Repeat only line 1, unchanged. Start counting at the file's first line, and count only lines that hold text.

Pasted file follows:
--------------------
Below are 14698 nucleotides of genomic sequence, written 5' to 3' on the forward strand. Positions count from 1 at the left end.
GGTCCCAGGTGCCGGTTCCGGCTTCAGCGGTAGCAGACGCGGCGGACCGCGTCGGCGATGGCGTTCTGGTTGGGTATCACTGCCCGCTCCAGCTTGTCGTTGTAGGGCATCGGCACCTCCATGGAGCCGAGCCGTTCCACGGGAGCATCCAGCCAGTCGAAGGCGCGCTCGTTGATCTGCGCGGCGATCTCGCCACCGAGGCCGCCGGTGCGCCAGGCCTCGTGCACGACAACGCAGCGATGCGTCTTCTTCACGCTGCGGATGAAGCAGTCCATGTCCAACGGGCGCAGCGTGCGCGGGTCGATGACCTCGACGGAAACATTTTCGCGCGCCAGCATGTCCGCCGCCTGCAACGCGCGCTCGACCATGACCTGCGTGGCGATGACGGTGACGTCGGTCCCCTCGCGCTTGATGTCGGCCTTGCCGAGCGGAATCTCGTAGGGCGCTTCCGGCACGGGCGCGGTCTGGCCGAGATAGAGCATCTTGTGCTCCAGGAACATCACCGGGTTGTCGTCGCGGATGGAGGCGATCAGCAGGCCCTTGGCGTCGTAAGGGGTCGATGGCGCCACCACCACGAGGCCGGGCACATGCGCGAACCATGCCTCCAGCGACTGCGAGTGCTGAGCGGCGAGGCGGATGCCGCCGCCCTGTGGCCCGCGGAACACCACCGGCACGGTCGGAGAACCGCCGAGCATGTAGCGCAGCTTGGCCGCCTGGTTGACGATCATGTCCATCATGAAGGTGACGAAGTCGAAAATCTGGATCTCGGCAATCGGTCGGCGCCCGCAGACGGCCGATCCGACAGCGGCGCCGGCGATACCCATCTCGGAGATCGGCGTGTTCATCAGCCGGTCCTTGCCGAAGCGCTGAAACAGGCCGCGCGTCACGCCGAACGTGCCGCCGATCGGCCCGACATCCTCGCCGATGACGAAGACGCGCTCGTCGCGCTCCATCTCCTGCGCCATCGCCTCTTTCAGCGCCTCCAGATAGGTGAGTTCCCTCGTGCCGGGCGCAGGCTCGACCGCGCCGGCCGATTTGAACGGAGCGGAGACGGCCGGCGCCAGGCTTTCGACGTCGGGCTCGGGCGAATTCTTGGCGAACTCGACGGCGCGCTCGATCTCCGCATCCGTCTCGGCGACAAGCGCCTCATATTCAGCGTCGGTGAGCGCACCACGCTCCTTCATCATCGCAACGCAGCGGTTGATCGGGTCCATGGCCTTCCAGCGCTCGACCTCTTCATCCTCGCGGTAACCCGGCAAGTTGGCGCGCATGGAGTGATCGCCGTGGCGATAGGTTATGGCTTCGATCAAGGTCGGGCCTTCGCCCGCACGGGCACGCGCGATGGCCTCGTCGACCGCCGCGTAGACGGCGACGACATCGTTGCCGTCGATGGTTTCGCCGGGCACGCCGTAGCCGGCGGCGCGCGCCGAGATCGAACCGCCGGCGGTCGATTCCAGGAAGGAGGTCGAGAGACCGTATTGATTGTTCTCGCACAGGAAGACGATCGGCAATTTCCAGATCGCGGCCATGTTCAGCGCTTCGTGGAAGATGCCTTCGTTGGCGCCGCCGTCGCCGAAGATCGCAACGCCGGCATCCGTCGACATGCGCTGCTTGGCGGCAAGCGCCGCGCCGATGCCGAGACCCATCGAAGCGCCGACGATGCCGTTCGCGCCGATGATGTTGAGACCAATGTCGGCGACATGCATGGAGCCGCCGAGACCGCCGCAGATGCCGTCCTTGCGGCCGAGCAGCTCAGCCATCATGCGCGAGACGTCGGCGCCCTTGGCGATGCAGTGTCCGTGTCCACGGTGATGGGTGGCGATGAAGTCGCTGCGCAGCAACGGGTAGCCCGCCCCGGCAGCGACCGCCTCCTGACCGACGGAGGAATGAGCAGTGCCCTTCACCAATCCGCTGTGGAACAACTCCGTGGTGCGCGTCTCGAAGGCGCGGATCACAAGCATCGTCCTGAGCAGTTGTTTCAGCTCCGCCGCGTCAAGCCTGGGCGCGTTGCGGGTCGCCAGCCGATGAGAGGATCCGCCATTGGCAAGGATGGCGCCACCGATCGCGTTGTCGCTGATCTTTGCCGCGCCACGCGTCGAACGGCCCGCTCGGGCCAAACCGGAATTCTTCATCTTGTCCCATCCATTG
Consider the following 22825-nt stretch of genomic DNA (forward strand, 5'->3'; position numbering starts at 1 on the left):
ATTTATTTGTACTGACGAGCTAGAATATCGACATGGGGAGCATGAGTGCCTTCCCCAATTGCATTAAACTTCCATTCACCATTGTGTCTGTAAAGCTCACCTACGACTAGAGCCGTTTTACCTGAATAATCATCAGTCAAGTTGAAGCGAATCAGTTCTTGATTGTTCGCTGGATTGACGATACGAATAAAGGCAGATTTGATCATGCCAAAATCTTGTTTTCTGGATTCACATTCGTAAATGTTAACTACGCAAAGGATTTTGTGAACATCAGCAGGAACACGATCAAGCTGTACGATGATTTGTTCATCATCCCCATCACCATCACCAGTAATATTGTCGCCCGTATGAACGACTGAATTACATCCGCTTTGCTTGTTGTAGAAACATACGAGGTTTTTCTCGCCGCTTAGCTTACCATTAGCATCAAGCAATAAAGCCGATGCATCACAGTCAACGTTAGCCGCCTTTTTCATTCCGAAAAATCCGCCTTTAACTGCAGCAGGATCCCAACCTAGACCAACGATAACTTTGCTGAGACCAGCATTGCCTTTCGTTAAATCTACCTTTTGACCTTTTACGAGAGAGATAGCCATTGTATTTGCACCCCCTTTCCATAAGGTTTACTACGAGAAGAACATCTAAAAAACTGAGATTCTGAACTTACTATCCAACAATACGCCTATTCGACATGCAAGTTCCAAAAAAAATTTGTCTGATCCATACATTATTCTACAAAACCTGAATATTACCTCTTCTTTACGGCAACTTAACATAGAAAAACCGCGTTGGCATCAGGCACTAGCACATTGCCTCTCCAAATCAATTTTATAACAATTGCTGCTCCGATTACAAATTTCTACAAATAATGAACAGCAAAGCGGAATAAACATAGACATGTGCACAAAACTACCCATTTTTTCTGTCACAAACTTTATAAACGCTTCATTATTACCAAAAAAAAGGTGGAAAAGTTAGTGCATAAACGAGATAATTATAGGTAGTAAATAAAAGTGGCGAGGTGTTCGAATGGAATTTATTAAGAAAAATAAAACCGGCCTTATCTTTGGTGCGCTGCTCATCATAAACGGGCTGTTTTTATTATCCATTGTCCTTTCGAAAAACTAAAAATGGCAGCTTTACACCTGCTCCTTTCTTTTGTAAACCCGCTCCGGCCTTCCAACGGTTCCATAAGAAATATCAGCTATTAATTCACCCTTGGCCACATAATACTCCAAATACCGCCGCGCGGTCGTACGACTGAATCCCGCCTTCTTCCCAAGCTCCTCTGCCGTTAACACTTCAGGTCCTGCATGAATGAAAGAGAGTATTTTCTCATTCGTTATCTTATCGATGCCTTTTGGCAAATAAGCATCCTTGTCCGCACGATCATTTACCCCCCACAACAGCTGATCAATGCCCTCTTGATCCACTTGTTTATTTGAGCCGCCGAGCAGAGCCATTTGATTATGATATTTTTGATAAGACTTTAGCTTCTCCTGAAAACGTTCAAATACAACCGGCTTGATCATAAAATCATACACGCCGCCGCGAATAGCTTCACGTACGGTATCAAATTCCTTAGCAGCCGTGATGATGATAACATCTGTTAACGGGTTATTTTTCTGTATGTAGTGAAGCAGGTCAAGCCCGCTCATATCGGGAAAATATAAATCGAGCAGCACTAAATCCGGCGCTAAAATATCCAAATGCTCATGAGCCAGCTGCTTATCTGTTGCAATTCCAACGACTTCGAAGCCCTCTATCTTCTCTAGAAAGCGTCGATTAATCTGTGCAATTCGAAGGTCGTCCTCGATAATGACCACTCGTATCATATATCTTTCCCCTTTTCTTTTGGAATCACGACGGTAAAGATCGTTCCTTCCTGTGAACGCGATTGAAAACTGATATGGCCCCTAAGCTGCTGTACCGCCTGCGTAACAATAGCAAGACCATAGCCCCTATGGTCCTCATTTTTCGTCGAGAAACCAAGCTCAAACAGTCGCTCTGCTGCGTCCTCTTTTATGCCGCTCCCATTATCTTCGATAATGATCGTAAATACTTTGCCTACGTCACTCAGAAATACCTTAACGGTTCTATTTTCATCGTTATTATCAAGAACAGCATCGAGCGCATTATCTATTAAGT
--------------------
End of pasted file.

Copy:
Below are 14698 nucleotides of genomic sequence, written 5' to 3' on the forward strand. Positions count from 1 at the left end.